Wasted Opportunity – A Look Back At Steve Bradley

Kevin Kelly

Wasted Opportunity

Thursday afternoon in New Hampshire, police found Steve Bradley’s body in his car. Steve was dead at the age of 32. Steve was a son, a brother and a friend. He was part of a fraternity known as the wrestling business that respected him. But Steve died alone… addicted to heroin. How could someone who had so much promise, talent and drive wind up dying a death usually associated with the lowest level of junkie?

Steve was excited. I could hear it in his voice. In his familiar, rhythmic style I heard "K-Kaaay. Steve Bradleyyy" Steve had an idea. It was for a gimmick for one of his stable of wrestlers for his promotion he created. It was called Wrestling Federation of America and he was going to do this right. He had gotten f***ed over by the WWE and he was going to create the coolest but hottest company since ECW. 2004 seemed like the right time to elevate the level of violence for indy wrestling in New Hampshire,

Steve was right. They drew great. Steve’s knee was a wreck and he said his work was the "shits" but it was better than 90% of guys in the WWE, even on one leg. Steve could work the blade and the microphone and he hotshotted the hell out of those towns. Sold out little buildings and started a few riots. Steve learned about riots in Puerto Rico.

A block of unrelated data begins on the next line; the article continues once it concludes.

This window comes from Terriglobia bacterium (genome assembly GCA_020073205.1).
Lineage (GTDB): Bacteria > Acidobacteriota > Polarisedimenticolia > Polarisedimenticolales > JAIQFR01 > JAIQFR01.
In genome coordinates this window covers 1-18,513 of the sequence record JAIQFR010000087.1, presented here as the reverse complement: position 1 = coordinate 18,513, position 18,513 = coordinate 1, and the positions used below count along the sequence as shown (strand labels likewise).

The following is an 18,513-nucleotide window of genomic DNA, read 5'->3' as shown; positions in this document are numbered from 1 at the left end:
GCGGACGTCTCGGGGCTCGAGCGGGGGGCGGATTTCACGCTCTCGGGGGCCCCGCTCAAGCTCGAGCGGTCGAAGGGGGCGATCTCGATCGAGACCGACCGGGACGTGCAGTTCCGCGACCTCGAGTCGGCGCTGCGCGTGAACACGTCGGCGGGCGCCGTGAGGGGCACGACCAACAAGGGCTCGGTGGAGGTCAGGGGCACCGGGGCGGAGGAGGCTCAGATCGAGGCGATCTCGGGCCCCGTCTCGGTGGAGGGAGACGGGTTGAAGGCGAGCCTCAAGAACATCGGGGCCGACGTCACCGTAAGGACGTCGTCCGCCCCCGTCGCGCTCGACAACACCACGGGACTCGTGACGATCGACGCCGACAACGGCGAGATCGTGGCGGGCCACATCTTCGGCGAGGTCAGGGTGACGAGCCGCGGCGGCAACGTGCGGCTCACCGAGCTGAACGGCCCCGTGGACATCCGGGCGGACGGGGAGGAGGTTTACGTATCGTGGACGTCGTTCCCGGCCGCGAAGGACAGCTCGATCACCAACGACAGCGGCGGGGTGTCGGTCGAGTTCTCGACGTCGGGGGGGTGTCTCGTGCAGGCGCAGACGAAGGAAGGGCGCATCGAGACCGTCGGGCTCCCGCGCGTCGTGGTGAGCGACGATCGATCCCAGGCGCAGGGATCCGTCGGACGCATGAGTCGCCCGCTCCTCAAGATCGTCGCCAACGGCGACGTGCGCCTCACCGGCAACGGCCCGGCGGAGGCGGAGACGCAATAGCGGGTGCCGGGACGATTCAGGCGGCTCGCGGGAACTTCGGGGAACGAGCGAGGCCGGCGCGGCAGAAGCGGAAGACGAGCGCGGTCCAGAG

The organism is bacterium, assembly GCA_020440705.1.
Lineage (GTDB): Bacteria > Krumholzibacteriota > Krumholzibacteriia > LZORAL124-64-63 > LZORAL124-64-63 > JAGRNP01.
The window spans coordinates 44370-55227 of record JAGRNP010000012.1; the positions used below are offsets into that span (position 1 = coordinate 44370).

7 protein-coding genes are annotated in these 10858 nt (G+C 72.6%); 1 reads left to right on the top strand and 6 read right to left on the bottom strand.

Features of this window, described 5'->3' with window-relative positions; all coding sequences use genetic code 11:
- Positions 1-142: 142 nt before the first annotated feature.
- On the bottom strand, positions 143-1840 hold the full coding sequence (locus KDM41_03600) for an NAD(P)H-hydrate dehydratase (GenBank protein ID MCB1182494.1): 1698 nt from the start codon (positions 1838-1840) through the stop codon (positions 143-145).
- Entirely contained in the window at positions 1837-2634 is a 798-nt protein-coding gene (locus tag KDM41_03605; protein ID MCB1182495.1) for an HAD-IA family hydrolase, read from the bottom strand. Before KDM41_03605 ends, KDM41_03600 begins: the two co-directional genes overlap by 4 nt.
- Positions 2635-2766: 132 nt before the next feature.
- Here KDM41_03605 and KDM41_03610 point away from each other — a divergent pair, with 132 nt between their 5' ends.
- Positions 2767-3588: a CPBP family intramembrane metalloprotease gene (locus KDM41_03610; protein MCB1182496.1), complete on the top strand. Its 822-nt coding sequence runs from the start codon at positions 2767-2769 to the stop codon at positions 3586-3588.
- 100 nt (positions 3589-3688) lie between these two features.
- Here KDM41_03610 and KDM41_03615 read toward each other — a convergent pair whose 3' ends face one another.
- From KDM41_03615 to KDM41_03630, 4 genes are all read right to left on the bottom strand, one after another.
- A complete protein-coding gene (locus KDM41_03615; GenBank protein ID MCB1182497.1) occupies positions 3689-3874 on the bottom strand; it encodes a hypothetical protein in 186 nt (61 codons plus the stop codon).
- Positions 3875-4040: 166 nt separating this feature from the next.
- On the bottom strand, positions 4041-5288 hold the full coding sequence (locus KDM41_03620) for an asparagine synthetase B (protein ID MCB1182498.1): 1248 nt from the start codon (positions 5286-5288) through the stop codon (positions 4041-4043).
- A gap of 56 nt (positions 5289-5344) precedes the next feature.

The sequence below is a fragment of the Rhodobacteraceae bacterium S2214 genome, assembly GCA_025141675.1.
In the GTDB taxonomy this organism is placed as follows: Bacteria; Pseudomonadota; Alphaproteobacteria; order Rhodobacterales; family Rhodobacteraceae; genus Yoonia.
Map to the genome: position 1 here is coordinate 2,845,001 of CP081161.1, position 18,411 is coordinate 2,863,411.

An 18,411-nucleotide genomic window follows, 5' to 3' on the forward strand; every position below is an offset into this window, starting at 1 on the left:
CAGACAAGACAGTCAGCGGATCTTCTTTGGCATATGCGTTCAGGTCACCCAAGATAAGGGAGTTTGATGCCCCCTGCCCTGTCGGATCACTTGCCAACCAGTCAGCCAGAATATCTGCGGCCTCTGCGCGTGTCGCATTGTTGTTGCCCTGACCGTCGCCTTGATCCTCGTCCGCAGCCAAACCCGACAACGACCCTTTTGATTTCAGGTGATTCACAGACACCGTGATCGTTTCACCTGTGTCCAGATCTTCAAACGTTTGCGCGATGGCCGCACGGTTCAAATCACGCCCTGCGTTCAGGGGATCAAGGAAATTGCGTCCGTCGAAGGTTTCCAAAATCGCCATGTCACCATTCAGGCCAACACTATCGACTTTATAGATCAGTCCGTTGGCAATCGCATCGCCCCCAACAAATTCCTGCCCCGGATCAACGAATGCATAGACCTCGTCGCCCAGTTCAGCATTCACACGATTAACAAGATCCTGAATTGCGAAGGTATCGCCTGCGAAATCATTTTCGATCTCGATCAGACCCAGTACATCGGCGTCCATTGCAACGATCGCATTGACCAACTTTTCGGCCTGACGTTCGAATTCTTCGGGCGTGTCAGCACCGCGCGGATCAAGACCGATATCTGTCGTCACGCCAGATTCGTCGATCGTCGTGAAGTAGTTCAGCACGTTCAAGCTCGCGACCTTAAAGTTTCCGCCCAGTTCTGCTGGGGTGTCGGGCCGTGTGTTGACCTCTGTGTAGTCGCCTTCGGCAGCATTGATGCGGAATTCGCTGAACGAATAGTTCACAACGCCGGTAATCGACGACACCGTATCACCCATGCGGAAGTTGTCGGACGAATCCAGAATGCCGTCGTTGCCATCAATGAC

It was cold in the warehouse in Stamford, CT in 1997 when Steve Bradley tried out for the then-WWF. Jim Cornette had found Steve working for Tony Rumble at a bought show held at a car dealership and Cornette was right for bringing him in for a shot. Bradley was a pudgy kid from New Hampshire who looked and worked like Rob Van Dam.

The company told Steve to lose the baby fat and be ready when they called him. Bradley waited for what felt like years but eventually, the program was ready and they called him.

Bruce Prichard was in charge of the Talent Development roster for the WWE when the program started in 1999. With groups in Memphis, Los Angeles, Louisville and Puerto Rico, the company signed talent to deals between $500 to $750 a week and assigned them to work for those promotions. Steve Bradley had done his job of getting Kurt Angle ready for TV but something was missing. Bradley was just a kid, 22 at the time and he needed to get tougher… learn to fight…

Bruce’s face turned ashen when I told him that Steve Bradley was on the phone and he wanted to know when he could come home. Prichard realized that the company had left Steve Bradley in Puerto Rico for way too long. Steve was sent down to work for Victor Quinones and Savio Vega for the IWA in Puerto Rico after a stint in Memphis and then was forgotten about. The start of a new century and no one knew who Steve Bradley was.

Steve’s knee was killing him but he didn’t want to complain, afraid he would get fired. Back in Memphis again for the WWE but Steve was different, bitter. Drinking too much, too many pills, getting fat. Forget about working out. Nobody cared about him in Stamford anyway. Somewhere along the way in Puerto Rico, Steve screwed his knee up. But it was on the island that the "Mofo" was born – Steve’s anti-hero character. But how could the kid who looked and worked like Van Dam fly around with a ruined knee? 2001 and the 25-year old Bradley was scared.